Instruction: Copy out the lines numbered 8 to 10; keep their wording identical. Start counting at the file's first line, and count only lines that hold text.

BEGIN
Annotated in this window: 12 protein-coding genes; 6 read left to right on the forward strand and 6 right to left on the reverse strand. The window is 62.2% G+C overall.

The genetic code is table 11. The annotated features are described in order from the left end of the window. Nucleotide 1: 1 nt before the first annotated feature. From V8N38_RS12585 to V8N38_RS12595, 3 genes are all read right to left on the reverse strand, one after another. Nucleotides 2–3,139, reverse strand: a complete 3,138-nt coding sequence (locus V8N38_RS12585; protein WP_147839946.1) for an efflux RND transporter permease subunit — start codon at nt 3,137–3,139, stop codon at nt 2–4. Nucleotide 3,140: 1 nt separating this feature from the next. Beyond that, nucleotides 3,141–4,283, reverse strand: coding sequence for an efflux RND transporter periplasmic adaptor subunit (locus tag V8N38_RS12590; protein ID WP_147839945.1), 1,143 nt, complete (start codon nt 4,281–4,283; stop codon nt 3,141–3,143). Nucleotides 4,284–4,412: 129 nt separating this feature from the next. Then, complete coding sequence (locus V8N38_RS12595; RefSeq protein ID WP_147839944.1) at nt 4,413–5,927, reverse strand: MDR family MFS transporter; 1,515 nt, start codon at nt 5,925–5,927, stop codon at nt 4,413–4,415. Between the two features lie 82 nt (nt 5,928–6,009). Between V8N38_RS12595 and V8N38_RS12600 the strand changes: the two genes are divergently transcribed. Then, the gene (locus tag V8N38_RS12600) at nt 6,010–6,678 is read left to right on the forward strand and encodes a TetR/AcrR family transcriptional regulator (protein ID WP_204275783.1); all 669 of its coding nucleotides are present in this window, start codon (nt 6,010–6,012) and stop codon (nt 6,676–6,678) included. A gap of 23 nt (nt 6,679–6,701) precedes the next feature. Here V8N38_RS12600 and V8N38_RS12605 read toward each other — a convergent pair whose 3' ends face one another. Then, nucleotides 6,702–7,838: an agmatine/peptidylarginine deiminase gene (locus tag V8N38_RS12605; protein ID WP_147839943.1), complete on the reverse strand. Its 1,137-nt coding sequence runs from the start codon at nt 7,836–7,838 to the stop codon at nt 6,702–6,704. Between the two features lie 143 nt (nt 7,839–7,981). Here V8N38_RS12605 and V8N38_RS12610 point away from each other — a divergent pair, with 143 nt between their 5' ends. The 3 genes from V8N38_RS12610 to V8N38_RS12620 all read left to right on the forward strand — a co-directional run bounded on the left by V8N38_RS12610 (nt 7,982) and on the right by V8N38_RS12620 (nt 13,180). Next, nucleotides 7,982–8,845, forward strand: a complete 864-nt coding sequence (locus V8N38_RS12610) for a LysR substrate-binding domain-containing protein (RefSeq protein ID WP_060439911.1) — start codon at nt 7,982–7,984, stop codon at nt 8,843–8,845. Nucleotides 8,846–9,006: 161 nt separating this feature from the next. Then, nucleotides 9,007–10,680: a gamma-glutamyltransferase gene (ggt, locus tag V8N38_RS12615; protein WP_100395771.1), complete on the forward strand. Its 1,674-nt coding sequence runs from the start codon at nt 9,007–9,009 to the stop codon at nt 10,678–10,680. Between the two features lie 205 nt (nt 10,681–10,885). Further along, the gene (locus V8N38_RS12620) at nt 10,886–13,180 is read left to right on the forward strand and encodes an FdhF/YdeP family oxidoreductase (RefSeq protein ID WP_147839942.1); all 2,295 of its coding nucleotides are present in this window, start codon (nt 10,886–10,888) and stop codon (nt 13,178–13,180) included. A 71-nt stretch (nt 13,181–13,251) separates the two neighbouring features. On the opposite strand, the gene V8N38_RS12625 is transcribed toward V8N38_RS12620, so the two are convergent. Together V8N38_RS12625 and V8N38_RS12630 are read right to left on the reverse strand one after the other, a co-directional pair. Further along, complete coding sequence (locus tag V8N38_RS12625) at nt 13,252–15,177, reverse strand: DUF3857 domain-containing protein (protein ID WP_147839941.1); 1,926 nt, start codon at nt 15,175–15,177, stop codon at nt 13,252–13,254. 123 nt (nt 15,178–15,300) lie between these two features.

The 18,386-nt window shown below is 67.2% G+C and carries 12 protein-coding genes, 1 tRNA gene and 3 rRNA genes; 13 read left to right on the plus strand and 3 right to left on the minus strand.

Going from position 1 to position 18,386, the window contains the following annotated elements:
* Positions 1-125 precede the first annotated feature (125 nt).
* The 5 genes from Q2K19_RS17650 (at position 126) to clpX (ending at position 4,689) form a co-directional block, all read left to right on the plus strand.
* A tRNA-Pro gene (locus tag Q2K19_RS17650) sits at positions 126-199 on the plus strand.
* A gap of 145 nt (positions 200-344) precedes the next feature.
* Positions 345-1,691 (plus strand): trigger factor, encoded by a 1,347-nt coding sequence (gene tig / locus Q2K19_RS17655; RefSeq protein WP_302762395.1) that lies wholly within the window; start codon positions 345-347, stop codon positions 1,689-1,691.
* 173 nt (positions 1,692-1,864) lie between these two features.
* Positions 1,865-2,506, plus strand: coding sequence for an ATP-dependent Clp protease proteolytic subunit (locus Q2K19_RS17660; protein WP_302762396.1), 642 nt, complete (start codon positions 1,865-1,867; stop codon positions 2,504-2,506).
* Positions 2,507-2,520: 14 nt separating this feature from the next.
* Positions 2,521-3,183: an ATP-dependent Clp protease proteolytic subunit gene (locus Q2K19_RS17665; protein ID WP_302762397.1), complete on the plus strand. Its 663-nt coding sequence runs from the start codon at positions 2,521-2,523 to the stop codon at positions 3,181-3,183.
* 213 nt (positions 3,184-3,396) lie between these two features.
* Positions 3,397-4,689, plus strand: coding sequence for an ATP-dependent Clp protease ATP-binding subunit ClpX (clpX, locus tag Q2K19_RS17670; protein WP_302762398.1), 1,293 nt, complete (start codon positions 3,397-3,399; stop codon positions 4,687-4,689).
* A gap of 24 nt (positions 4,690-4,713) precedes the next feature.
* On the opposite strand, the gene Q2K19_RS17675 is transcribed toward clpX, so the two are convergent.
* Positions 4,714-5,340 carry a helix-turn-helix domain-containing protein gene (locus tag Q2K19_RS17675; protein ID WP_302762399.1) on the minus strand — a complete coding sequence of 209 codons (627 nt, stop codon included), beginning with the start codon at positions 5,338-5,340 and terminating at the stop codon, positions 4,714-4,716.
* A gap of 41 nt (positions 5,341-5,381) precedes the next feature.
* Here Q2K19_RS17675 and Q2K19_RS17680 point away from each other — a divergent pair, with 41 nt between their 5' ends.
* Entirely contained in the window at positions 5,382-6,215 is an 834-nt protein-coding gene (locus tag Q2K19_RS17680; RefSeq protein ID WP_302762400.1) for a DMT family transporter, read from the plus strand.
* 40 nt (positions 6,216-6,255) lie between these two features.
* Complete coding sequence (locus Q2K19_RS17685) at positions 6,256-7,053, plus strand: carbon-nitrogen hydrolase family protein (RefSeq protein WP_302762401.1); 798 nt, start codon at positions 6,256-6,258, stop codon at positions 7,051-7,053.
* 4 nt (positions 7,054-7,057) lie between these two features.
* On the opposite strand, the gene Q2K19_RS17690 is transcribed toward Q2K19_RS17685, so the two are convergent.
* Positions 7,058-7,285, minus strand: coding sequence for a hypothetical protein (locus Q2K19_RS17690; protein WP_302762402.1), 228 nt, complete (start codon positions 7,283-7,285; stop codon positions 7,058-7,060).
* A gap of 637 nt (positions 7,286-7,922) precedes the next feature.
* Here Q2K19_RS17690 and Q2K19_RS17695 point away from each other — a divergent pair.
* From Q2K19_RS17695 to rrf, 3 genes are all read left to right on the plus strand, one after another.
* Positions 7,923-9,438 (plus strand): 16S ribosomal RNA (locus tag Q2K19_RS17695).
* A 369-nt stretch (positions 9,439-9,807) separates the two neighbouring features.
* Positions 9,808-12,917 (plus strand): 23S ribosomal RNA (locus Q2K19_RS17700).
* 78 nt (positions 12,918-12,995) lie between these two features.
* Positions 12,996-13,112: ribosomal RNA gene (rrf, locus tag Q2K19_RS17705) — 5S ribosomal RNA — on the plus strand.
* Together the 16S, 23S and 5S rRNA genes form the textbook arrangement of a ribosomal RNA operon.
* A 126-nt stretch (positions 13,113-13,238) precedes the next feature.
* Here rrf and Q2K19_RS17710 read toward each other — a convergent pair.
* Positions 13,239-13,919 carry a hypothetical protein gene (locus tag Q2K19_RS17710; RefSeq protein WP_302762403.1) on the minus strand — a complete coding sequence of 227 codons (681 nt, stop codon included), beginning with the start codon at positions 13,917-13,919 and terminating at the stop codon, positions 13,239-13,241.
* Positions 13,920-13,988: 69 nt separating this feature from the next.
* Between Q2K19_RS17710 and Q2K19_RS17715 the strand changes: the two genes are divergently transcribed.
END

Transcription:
* A gap of 145 nt (positions 200-344) precedes the next feature.
* Positions 345-1,691 (plus strand): trigger factor, encoded by a 1,347-nt coding sequence (gene tig / locus Q2K19_RS17655; RefSeq protein WP_302762395.1) that lies wholly within the window; start codon positions 345-347, stop codon positions 1,689-1,691.
* 173 nt (positions 1,692-1,864) lie between these two features.